Setting the Stage – The Basics of Stage Lighting

It doesn’t matter what type of venue you are putting on, be it a concert, wedding, play or poetry reading in a coffee house. A good stage lighting setup can make or break your event. Aside from the obvious of lighting up the stage, good lighting does so much more. It focuses the audience’s attention where you want it to be and create moods with the use of color. Not to be too dramatic, but good lighting can mean the difference between a performer looking beautiful or looking like they suffer from jaundice. Yes, good lighting is that important. Lighting is as much an art as it science.
Fixtures, rigging, Fresnel and profile spots make stage lighting seem endlessly complicated, so a good audiovisual company who knows their stuff can come in handy. Before you pick up the phone and talk to an audiovisual company, here are some basics about stage lighting that will help you convey exactly what you want at your venue.

The Hardware

Floodlight: A floodlight produces a wide spread of light and doesn’t have any controls to adjust the light. It is usually used to light up backdrops.
Profile Spot: These lights are used to showcase single performers. They can have both a soft or a hard edge. You can insert a Gobo, which is a metal disc with cutouts, and this can project shapes or produce a bunch of different effects.
Wash Light: This is a soft edged spotlight that can cover a lot of area. Wash lights can look very natural and there are lots of different categories within the wash light, but the Fresnel is used most often.
Par Cans: While originally developed for concert lighting, par cans are now used all the time. They create a bright with unfocused edges. The beam doesn’t have a lot of control and the spread of light can be uneven.

Positioning the Light

There are five different positions to put light, and which position you choose to use depends on your stage and the type of event.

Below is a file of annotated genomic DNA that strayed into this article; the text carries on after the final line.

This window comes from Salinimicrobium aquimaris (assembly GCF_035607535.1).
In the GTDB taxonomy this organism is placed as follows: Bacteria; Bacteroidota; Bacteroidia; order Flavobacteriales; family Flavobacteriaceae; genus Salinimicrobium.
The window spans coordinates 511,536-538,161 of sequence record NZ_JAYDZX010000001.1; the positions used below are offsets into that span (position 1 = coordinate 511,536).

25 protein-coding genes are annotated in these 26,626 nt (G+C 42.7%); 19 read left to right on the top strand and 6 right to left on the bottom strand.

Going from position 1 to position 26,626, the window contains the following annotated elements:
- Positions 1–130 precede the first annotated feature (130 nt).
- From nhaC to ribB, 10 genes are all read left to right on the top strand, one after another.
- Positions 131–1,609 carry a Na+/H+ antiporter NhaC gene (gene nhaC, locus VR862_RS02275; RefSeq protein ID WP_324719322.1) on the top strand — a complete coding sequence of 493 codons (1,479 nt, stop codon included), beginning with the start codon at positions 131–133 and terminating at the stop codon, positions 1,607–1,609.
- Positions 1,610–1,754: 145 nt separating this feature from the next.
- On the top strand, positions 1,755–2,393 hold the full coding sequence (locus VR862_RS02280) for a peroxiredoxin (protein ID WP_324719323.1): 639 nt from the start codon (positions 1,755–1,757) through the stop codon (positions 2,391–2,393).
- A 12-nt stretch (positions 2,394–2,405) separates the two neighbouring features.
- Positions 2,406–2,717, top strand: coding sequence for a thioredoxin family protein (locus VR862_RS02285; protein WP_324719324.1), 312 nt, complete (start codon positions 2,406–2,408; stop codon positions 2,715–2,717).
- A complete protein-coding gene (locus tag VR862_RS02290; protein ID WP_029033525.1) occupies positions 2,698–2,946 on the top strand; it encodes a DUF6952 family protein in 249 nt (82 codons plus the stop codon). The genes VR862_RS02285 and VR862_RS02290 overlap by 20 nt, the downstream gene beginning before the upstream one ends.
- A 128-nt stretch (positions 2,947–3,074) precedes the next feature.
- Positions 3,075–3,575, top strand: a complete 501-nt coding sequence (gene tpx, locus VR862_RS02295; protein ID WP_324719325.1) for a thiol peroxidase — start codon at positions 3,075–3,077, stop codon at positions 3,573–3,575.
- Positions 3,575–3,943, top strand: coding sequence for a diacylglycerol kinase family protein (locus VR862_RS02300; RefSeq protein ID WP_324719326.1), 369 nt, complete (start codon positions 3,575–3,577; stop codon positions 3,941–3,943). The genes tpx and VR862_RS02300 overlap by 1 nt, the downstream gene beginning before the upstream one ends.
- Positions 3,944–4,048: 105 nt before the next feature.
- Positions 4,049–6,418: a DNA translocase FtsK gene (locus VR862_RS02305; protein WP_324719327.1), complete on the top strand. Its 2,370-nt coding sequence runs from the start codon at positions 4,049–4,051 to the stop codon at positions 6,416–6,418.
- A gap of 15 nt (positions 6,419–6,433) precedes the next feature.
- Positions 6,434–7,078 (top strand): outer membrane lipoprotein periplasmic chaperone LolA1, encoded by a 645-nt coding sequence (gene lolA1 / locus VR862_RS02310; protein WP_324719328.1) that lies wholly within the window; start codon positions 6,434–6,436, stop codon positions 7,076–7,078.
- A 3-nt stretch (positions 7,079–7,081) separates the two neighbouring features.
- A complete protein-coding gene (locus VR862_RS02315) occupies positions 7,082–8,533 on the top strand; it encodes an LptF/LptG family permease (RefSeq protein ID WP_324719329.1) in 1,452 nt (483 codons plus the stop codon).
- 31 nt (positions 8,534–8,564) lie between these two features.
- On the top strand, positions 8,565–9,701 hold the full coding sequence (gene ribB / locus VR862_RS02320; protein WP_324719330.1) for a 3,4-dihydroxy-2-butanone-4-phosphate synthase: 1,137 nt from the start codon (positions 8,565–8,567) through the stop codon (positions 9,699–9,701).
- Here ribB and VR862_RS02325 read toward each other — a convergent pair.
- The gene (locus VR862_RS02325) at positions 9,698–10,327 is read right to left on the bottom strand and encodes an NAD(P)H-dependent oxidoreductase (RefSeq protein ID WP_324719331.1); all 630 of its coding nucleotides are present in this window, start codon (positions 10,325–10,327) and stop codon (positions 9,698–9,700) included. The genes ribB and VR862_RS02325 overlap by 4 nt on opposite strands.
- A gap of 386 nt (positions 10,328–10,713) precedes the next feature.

1. Front Lighting is usually a primary source of light and you want it positioned so facial features are well lit and there are no shadows.
2. Back Lighting is used to get a three dimensional effect and it separates a performer from the background.
3. Side Lighting is used most often for dance performances. It highlights the body and profile.
4. Highside Lighting highlights the upper body, the head, neck and shoulders.
5. Down Lighting gives you the ability to light up the whole performance. Down lighting is usually broken up into a grid pattern so you can blend the light together. A natural looking light requires more than one light to achieve the effect.
Now that you are familiar with the types of lights and where they are placed, which types of performance they work best with is next. Lighting is definitely not a “one size fits all” solution. How you light a small stage for a solo performer is not the same as a ballet.

Stage Lighting Setup for Different Venues

How you light the stage at a concert really depends on the type of show. Classic music or symphonies the musicians tend to stay in one place, so a spotlight may be all you need. For bands and performers that move around on stage, you want more colored lighting with filters.

For a play, your audience needs to be able to clearly see facials expressions and the setting of the stage. Front lights work the best. The light faces the same way as the audience so that they see everything clearly.

Dance shows are all about movement and the dancers utilize the whole stage. The lighting should be simple and focus on the performers. It also needs to be able to follow the dancers as they move. Side lights work the best as they highlight the body of the dancer. You can play with colored filters to affect the mood of the show.
Now you should have an idea of the basics of lighting, including the types of lights and how they should be used. The stage lighting setup is as much a part of the show as sound or any other element. Hiring a good audiovisual company can help you make the most of the show, no matter the type of venue you have planned.


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